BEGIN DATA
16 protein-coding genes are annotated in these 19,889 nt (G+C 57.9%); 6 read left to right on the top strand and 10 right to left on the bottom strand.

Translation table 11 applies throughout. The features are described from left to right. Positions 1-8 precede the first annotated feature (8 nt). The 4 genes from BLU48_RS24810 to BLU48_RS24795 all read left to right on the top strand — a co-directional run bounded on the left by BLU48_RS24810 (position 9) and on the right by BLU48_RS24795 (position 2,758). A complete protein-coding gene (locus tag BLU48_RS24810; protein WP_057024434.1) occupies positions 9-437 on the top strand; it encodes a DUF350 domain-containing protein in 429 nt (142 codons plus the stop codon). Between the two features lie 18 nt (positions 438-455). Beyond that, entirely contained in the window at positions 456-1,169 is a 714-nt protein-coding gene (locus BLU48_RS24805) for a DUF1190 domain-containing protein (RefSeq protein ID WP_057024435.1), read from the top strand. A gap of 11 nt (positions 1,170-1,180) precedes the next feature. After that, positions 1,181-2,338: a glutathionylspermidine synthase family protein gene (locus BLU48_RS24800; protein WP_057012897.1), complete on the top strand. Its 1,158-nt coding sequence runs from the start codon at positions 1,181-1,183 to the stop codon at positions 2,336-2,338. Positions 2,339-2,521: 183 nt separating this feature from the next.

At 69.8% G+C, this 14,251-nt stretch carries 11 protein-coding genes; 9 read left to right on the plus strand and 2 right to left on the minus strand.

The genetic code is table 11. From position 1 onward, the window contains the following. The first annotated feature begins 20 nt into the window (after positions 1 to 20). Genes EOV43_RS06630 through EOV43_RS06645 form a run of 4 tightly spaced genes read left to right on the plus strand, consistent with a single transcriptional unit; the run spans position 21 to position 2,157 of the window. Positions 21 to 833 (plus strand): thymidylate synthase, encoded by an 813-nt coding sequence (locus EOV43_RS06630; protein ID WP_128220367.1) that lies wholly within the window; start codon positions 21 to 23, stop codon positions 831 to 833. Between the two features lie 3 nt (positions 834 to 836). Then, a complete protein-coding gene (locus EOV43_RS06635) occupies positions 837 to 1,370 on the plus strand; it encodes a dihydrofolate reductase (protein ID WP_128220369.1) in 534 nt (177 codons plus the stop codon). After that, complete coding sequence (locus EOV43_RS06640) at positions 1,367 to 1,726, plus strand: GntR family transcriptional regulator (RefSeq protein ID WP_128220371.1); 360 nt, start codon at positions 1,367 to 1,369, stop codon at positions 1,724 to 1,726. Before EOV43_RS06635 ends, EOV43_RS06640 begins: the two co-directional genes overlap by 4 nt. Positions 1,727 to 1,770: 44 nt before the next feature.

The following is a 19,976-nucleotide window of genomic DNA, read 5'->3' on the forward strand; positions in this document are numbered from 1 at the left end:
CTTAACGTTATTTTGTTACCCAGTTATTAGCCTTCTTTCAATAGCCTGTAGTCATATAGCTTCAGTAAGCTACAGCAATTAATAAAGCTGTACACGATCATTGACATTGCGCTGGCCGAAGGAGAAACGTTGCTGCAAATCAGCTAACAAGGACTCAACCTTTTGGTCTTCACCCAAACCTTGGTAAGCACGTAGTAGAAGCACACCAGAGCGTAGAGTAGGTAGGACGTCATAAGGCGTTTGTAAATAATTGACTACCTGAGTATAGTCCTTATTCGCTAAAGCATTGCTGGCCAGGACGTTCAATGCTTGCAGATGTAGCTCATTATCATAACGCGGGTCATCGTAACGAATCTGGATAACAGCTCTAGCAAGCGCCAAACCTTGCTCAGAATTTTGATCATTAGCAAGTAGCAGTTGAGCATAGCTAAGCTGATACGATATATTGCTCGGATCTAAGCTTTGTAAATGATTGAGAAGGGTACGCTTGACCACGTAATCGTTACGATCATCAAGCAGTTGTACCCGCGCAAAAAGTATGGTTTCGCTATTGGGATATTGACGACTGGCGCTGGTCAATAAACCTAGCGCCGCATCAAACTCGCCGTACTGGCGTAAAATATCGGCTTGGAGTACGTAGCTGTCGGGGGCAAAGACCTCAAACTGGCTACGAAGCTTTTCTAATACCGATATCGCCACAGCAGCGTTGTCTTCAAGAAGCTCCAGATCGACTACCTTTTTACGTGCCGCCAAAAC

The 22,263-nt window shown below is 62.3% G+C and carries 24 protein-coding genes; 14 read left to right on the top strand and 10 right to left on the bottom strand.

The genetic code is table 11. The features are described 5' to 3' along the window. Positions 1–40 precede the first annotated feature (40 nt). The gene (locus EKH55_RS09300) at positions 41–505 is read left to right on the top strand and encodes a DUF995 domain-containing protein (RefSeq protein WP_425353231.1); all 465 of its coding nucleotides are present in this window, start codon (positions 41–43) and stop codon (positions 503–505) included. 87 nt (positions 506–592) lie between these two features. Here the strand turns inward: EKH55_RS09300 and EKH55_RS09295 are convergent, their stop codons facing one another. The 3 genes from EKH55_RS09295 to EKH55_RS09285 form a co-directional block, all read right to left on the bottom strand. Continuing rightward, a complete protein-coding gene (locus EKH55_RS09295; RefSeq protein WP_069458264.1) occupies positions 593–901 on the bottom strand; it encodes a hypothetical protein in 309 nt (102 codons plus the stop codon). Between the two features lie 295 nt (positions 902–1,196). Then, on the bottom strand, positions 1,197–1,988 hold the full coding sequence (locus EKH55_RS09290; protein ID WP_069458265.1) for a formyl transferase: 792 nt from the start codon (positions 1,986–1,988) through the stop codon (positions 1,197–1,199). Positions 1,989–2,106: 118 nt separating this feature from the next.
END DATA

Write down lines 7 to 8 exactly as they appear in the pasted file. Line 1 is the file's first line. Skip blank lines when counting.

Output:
The 22,263-nt window shown below is 62.3% G+C and carries 24 protein-coding genes; 14 read left to right on the top strand and 10 right to left on the bottom strand.

The genetic code is table 11. The features are described 5' to 3' along the window. Positions 1–40 precede the first annotated feature (40 nt). The gene (locus EKH55_RS09300) at positions 41–505 is read left to right on the top strand and encodes a DUF995 domain-containing protein (RefSeq protein WP_425353231.1); all 465 of its coding nucleotides are present in this window, start codon (positions 41–43) and stop codon (positions 503–505) included. 87 nt (positions 506–592) lie between these two features. Here the strand turns inward: EKH55_RS09300 and EKH55_RS09295 are convergent, their stop codons facing one another. The 3 genes from EKH55_RS09295 to EKH55_RS09285 form a co-directional block, all read right to left on the bottom strand. Continuing rightward, a complete protein-coding gene (locus EKH55_RS09295; RefSeq protein WP_069458264.1) occupies positions 593–901 on the bottom strand; it encodes a hypothetical protein in 309 nt (102 codons plus the stop codon). Between the two features lie 295 nt (positions 902–1,196). Then, on the bottom strand, positions 1,197–1,988 hold the full coding sequence (locus EKH55_RS09290; protein ID WP_069458265.1) for a formyl transferase: 792 nt from the start codon (positions 1,986–1,988) through the stop codon (positions 1,197–1,199). Positions 1,989–2,106: 118 nt separating this feature from the next.